Get to the HEART of the matter
Adopt a heart-healthy lifestyle
Cardiovascular disease is the leading cause of death for adults in the United States. Lower your risk by getting your cholesterol and blood pressure checked regularly by your primary care physician, eating heart-healthy foods and exercising regularly.
Carmine D. D’Amico, D.O., a cardiologist at LECOM Health Millcreek Surgical Specialists, explains the warning signs for a potential heart attack as well as preventative measures you can take to live a heart-healthy lifestyle.
What things place you at risk for a heart attack?
- You could have a genetic predisposition to certain things like coronary artery disease or certain valvar disease issues, hypertension or high blood pressure.
- Your family has a history of cardiovascular disease.
- If you have a buildup of plaque in your coronary arteries — which supply the heart muscle with blood — if those block completely, they cause heart attacks.
- You experience symptoms such as angina pectoris, chest discomfort, heaviness or tightness in your chest, usually brought on by physical activity, relieved with rest.
How can you lower your risk of heart disease and live a heart-healthy lifestyle?
You don’t want to wait until there’s a problem and it’s too late.
- Ask your primary care physician to check your blood for high cholesterol even if you aren’t symptomatic. It’s important to at least get a baseline. Know where you stand because you could have abnormal values and not be symptomatic initially. Have it checked a minimum of every five years until you reach the age of 35 or 40, when it is recommended to have it checked approximately once a year. If your cholesterol is elevated, work with your primary care physician to decide whether or not you should treat it.
- Once you reach the age of 20 or so, have an initial fasting lipid panel done. This lipid panel will let you know your total cholesterol, your triglycerides, your bad cholesterol and your good cholesterol.
You can use public-access devices to check your blood pressure, but I recommend having it checked by a healthcare professional once or twice a year to make sure you’re getting an accurate blood pressure reading.
3. Eat heart-healthy foods.
Our bodies are intrinsically built to survive to old age. Generally speaking, you can moderate your intake of foods that aren’t extremely heart-healthy and have balance in your diet. In moderation, it’s OK.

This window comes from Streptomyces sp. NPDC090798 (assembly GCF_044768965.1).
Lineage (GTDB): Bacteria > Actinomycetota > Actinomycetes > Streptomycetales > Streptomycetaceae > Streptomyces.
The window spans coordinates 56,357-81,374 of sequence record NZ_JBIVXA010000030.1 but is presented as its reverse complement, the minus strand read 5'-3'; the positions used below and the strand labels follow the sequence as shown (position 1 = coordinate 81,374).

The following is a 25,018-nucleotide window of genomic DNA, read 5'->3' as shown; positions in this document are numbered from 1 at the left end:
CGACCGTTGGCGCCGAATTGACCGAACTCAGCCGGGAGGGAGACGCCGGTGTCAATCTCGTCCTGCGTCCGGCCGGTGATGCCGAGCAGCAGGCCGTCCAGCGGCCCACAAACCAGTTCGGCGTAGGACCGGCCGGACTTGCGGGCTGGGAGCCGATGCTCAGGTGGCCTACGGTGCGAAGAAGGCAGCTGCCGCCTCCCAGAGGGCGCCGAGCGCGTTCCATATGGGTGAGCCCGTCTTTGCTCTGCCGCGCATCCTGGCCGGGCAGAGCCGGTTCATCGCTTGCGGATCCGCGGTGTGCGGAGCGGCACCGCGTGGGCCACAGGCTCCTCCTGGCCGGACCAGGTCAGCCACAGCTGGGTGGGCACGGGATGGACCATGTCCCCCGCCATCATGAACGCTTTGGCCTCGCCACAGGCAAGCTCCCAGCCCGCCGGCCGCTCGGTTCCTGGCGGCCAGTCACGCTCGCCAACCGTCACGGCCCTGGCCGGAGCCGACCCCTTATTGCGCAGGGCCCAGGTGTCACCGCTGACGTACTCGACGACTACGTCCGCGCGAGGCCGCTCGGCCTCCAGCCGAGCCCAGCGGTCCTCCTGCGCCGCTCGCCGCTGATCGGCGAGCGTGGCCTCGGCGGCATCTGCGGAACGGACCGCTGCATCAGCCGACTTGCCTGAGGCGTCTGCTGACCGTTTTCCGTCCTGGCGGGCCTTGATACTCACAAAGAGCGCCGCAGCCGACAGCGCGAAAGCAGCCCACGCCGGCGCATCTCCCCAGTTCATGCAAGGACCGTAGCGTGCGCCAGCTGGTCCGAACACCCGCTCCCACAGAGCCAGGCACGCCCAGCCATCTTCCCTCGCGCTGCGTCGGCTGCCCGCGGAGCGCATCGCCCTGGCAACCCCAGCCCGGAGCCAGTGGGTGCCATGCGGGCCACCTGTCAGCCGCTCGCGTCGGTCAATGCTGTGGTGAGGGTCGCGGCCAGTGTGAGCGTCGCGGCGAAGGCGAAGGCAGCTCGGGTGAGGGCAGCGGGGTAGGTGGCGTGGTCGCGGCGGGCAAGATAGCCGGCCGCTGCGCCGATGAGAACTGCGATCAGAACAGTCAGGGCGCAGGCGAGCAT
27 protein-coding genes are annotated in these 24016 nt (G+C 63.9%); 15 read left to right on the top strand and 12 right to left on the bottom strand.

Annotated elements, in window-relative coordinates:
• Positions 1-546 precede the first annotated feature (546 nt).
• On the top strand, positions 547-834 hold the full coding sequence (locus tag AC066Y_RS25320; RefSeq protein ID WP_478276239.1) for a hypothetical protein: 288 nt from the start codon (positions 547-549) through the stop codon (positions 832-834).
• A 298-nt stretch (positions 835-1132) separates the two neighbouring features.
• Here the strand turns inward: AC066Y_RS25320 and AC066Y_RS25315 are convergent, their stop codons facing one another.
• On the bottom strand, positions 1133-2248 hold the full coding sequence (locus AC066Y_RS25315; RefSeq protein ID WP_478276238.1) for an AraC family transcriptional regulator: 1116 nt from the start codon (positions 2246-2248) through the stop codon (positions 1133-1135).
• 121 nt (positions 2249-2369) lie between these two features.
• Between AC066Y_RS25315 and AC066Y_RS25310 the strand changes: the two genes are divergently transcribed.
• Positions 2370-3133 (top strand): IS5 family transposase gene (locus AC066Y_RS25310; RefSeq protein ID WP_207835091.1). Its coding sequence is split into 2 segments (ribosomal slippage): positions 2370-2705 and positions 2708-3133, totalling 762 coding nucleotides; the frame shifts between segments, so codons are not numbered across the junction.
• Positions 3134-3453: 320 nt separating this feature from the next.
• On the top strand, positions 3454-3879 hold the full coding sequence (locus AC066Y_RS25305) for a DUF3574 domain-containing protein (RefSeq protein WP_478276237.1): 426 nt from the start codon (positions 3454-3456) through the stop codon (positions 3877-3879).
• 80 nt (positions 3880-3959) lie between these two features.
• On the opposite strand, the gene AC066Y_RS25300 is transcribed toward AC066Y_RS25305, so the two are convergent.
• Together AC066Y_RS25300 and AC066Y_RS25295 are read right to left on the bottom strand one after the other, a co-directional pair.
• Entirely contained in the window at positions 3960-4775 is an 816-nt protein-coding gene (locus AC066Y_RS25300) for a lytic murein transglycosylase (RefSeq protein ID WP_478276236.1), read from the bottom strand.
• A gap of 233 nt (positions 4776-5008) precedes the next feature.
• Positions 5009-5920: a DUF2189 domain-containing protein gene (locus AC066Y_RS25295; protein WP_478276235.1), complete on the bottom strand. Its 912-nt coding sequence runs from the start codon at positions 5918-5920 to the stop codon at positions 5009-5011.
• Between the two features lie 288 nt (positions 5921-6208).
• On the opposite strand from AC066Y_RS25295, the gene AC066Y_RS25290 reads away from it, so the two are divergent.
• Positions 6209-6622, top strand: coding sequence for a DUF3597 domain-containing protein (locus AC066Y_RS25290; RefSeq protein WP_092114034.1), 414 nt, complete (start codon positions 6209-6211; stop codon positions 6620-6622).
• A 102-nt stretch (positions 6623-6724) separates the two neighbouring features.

Most people can’t stick to a really clean, heart-healthy diet 100% of the time. When you crave certain things, it’s reasonable to give in to those cravings — within limits. Listen to your body. Sometimes it’s nature’s way of getting you the nutrition you need, given the circumstance.
- Eat your veggies, poultry and fish.
- Avoid foods that are high in saturated fat. Generally, those are animal fats/red meats. Instead, opt for poultry or seafood.
- Avoid foods that are high in cholesterol. Keep in mind that it would be difficult to completely eliminate cholesterol or saturated fat from your diet.
- When possible, avoid processed meats. They usually have a high sodium content as well as saturated fat.
- Certain oils, such as olive oil and canola oil, are good for you. Walnuts and almonds are very healthy.
4. Get moving.
Regular exercise is crucial. Of course, not everyone is an athlete. Not everyone really likes to go to the gym. Not everyone likes to go for a jog.
The trick is to find something you can not only tolerate, but maybe even like. Because consistency is key.
You can force yourself to work your way up to jogging 2 to 3 miles per day, but if you hate it, you won’t keep doing it. The same with your diet: If you hate it, you won’t keep doing it.
Tips for selecting a gym:
- Does it have hours that are compatible with your work and family schedule? Some gyms are open late, some very early. Early-morning workouts tend to benefit people who have very hectic schedules. Sometimes the most predictable part of the day is morning, which allows you to get your workout in on a consistent basis. It requires discipline, but you can train yourself to do it, and once you’re used to it, you won’t want to miss it.
- Location, location, location. Geographically, it’s best to find a gym that’s either close to work or close to home; 90% of the battle is getting to the gym on a regular basis. If you have to pass it on your way to work or home, then you don’t have the excuse of it being out of the way.
- The environment of the gym is important, too. Is it safe and clean? You don’t want to go somewhere that makes you feel uncomfortable. And everyone has to start at some point — you shouldn’t feel ashamed if you don’t look or feel like the bodybuilder types. Of course you can exercise in a more private environment, maybe at home, but it’s better to get to a gym because once you get there, everyone is working out and it makes you want to work out; whereas, if you stay at home, you can have too many distractions. If you’re an outdoor person and you like to take walks, dress appropriately. Just pick something you like and definitely don’t hate. Hopefully you’ll find something you like that gets your heartrate up a little bit, and eventually gets you to a good sweat.
Exercise 20 to 30 minutes a day for most days of the week. But even if you can only get 10 minutes here and 10 minutes there, anything is better than nothing. There is a cumulative effect.
Regular exercise has several benefits, including the following:
- Clears your mind
- Contributes to weight loss
- Stabilizes blood pressure
- Helps control blood cholesterol
- Improves attitude
- Acts as an anti-depressant
- Reduces anxiety
Exercise can get you through a lot of tough places in your life.